The need for “just transitions” for fossil-fuel-dependent communities has long been recognized, but federal funding to achieve this goal has been sparse. In 2015, the Obama administration announced[16] a coordinated federal government strategy (called the POWER Initiative) with the goal of easing the economic effects of the energy transition in coal-dependent communities. Congress did not fully fund the initiative, but three programs received sustained funding,[17] rising to a total of over $200 million per year by the early 2020s (Table 1).

The Biden administration has put place-based investments at the center of its economic agenda for a host of reasons, including to recover from the pandemic, to revitalize manufacturing regions, and to help avoid[18] shocks to fossil-fuel-dependent communities caused by the transition to clean energy.

Congress has passed numerous large spending bills, each with place-based policy elements, including funding directed to fossil-fuel-dependent communities. As shown in Table 2, the American Rescue Plan is providing over half a billion dollars to the Economic Development Administration to assist coal communities; the Bipartisan Infrastructure Bill (BIL) invests tens of billions of dollars in major energy projects and remediation efforts; and the Inflation Reduction Act (IRA) carves out a portion of its clean energy tax credits for “energy communities.”[19]

The funding that specifically targets fossil fuel communities only scratches the surface of the new funding available to these communities. For example, the BIL invests over $1 trillion in infrastructure projects that may be prerequisites for revitalizing any local economy; the CHIPS and Science Act includes over $100 billion in funding for new facilities and technology hubs, including an emphasis on alleviating regional economic distress; the IRA includes nearly $10 billion for the Department of Agriculture’s Empowering Rural America program, nearly $20 billion for the Environmental Protection Agency’s Greenhouse Gas Reduction Fund, and $250 billion in new lending authority for the Department of Energy’s loan program office.

The bottom line is that the available funding opportunities for a given fossil-fuel-dependent community may have risen by an order of magnitude in the last few years. The Biden administration’s interagency taskforce on revitalizing fossil fuel communities has a clearinghouse[20] that lists more than $500 billion of federal funding opportunities and 22 tax credits relevant for meeting the needs of these communities.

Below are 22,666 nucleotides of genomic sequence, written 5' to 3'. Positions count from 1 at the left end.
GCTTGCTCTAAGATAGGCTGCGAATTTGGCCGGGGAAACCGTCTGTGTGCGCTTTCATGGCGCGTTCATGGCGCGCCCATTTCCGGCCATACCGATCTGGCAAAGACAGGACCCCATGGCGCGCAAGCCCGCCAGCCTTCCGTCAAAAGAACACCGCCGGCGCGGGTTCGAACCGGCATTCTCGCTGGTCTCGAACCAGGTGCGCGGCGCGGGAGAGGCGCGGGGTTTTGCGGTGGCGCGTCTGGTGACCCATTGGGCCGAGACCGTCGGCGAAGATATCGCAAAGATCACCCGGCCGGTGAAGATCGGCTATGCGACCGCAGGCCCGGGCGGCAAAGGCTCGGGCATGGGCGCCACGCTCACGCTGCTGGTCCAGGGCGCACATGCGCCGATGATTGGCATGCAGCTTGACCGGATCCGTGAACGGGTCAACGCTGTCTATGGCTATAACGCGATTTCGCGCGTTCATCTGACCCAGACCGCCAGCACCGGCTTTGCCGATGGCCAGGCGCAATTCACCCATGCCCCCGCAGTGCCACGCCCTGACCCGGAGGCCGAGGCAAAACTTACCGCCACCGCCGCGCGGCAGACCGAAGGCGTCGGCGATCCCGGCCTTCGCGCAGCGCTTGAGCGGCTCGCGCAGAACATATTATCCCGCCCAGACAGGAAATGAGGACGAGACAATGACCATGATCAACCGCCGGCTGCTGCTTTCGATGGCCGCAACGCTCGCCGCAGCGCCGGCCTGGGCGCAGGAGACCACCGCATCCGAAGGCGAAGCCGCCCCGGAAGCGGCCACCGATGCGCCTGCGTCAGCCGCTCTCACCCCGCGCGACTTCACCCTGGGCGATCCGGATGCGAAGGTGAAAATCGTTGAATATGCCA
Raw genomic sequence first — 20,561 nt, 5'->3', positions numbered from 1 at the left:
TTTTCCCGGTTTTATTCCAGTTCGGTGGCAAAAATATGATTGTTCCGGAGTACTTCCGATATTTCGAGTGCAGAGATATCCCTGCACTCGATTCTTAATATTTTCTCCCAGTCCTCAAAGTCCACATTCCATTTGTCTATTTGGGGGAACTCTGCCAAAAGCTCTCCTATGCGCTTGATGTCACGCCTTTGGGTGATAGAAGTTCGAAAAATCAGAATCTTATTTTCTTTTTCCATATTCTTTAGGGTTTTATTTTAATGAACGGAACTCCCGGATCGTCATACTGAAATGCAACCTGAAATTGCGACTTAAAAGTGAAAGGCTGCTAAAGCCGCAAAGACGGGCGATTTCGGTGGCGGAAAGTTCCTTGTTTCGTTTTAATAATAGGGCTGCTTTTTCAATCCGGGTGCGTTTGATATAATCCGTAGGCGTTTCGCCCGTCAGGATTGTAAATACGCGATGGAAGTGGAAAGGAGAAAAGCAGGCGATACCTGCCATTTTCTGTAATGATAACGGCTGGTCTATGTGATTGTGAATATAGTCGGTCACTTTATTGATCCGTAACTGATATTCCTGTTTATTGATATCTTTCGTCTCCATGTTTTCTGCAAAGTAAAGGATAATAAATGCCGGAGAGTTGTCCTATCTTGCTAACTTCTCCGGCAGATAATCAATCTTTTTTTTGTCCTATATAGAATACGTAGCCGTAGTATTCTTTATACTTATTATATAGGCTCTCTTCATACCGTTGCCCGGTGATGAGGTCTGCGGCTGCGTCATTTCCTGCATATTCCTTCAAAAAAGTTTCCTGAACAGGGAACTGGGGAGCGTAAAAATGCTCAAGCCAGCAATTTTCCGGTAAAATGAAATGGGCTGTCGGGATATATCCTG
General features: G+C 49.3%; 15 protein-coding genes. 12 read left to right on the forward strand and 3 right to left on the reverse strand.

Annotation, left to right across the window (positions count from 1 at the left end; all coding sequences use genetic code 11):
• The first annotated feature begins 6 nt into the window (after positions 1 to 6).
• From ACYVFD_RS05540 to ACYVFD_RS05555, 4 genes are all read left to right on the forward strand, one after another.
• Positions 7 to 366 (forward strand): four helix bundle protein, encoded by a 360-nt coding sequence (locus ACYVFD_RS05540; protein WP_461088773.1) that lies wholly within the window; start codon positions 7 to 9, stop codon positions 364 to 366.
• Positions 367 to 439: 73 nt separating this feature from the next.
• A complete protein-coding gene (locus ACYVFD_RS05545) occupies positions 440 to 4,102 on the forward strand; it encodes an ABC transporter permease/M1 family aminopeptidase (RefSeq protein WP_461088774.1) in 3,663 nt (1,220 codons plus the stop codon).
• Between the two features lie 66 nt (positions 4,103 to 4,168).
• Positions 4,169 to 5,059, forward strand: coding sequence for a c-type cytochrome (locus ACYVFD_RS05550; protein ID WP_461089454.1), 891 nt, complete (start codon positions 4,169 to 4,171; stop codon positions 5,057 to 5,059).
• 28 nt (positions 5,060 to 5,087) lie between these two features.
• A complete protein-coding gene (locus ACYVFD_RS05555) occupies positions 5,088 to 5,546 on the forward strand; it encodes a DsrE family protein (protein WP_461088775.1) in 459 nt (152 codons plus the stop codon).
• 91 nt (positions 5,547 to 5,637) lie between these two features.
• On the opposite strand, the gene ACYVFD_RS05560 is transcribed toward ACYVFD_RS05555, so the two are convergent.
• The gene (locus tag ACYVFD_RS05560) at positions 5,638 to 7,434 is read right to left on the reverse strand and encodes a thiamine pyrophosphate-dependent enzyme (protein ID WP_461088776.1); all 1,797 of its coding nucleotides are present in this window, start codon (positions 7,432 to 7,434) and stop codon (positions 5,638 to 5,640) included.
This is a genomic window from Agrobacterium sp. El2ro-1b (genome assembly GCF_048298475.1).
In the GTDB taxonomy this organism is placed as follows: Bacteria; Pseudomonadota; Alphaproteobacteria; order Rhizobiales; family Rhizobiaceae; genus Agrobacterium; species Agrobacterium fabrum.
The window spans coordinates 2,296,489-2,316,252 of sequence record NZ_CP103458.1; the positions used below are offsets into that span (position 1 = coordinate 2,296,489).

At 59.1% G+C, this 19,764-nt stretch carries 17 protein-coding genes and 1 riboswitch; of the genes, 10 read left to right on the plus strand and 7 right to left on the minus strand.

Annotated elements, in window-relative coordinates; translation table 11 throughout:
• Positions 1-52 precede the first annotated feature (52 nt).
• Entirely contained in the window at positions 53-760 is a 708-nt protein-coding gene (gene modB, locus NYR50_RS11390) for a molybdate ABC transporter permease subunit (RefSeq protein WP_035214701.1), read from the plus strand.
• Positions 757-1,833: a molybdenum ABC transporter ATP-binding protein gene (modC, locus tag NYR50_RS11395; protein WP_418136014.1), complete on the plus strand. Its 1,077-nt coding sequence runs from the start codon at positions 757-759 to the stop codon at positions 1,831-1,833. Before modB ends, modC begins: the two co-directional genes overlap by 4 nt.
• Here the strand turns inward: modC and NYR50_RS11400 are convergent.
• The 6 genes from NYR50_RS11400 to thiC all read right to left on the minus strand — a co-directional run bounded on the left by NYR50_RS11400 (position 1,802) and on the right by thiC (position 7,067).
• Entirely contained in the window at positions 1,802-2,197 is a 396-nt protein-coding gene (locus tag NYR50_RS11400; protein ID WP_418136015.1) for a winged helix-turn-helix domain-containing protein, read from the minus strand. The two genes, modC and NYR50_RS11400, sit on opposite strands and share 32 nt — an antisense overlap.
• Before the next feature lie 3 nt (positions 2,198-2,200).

Learning from Successes and Failures

Given the sharp rise in funding for programs that aim to diversify fossil-fuel-dependent economies and the limited understanding of how to spend those funds effectively, both successes and failures are inevitable. This range of outcomes is also invaluable, because it will provide evidence about how to better develop and implement place-based policies going forward—but only if we are intentional about learning these lessons.

While the government focuses on the immense challenges of building public support and capacity at all levels of government to implement its new place-based policies, the academic community should rigorously study these programs. That includes identifying relevant metrics of success, collecting and analyzing data, and learning from the implementers, the workers, the firms, and the agencies that interact with the programs.

The energy transition is in its infancy. “Just transition” efforts today are largely focused on communities dependent on the coal industry, which is dwarfed in size[21] by the oil and gas industries. The pathway to net zero emissions will be long and difficult, and the pace of the transition may depend on credible commitments for just transitions.

Learning how to better design and implement place-based policies may create a virtuous cycle whereby successful efforts to diversify fossil-fuel-dependent economies make policymakers more open to an accelerating energy transition.

In contrast, if decarbonization efforts prove consistent with an increasing rash of communities sinking into economic distress, net zero may be a pipe dream for major fossil-fuel-producing countries like the United States.

Source : Energypolicy